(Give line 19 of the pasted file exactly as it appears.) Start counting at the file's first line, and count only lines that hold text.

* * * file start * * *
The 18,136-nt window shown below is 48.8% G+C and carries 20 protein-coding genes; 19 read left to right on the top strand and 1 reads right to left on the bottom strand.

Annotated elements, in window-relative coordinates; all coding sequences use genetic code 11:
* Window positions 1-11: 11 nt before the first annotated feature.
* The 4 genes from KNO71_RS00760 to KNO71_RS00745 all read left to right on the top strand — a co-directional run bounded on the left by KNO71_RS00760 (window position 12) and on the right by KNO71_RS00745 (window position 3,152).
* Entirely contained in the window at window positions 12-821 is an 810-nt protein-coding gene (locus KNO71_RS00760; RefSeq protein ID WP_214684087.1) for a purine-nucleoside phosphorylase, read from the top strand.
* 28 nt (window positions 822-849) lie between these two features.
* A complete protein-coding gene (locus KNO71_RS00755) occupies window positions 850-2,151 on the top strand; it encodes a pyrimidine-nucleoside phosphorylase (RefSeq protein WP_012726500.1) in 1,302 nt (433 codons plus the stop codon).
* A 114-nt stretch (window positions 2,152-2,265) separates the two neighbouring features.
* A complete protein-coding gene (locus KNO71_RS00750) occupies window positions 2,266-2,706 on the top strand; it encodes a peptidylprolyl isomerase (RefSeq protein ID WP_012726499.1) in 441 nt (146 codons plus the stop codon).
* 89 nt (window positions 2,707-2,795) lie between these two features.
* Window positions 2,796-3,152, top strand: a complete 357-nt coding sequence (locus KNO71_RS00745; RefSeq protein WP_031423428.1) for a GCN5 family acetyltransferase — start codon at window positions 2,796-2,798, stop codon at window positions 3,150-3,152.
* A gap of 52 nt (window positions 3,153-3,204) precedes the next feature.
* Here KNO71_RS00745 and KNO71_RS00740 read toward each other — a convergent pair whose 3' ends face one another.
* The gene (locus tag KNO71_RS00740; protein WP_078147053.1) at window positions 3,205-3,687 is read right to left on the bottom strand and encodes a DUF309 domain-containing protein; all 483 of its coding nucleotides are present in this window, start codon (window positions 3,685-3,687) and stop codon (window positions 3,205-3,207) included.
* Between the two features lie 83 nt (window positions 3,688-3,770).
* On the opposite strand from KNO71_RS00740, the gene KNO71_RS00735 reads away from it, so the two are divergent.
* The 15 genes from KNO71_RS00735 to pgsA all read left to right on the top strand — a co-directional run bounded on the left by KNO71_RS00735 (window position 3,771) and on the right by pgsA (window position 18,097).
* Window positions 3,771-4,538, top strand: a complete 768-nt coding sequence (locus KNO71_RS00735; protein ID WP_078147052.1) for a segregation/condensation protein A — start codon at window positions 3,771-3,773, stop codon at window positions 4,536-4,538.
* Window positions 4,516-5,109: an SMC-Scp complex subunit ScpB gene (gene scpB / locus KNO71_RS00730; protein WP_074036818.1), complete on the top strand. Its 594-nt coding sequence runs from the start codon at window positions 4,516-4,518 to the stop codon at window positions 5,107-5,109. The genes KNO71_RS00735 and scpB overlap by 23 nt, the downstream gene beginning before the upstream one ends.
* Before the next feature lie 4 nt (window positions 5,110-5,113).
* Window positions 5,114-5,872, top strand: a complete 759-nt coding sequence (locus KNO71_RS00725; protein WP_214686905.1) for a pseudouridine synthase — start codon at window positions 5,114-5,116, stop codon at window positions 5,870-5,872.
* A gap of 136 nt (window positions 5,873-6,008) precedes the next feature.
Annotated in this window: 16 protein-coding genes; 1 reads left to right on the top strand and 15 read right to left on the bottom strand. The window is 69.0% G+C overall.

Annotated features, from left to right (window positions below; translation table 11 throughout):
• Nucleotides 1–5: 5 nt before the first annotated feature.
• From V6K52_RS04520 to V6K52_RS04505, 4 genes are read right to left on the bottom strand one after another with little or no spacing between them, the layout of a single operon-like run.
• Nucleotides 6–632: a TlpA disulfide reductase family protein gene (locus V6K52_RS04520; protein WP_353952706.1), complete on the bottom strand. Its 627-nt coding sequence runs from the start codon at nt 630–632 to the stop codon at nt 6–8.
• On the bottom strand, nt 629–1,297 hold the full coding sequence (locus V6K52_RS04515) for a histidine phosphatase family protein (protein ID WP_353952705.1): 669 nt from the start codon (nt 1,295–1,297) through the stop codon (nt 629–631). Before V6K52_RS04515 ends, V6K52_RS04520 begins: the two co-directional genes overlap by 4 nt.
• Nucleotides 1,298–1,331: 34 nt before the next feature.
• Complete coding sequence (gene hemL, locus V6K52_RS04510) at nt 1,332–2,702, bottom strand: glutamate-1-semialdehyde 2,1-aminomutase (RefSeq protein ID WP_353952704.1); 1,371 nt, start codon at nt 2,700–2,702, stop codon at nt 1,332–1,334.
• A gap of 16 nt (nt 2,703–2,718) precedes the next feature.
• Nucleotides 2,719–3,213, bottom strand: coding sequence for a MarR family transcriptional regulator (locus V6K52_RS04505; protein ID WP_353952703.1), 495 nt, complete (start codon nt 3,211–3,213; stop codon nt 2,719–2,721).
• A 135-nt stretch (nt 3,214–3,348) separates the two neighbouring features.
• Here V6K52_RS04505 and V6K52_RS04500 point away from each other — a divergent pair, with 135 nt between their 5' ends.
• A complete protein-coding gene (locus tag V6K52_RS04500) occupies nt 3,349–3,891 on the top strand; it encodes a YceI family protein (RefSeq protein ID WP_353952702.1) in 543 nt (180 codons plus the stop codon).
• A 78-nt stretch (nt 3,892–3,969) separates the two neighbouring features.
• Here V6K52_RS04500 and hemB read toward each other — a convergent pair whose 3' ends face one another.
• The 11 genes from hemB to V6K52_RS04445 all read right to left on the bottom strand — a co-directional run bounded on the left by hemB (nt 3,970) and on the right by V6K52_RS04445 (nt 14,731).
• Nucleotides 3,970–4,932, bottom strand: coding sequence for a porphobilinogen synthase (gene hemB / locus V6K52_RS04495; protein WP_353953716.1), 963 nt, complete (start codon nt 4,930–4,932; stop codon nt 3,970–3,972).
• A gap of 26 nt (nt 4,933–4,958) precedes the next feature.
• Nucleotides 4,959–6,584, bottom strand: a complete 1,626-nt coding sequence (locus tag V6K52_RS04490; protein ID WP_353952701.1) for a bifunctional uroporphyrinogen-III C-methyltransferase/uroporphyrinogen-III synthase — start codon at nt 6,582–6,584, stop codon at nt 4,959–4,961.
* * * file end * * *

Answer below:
* Window positions 4,516-5,109: an SMC-Scp complex subunit ScpB gene (gene scpB / locus KNO71_RS00730; protein WP_074036818.1), complete on the top strand. Its 594-nt coding sequence runs from the start codon at window positions 4,516-4,518 to the stop codon at window positions 5,107-5,109. The genes KNO71_RS00735 and scpB overlap by 23 nt, the downstream gene beginning before the upstream one ends.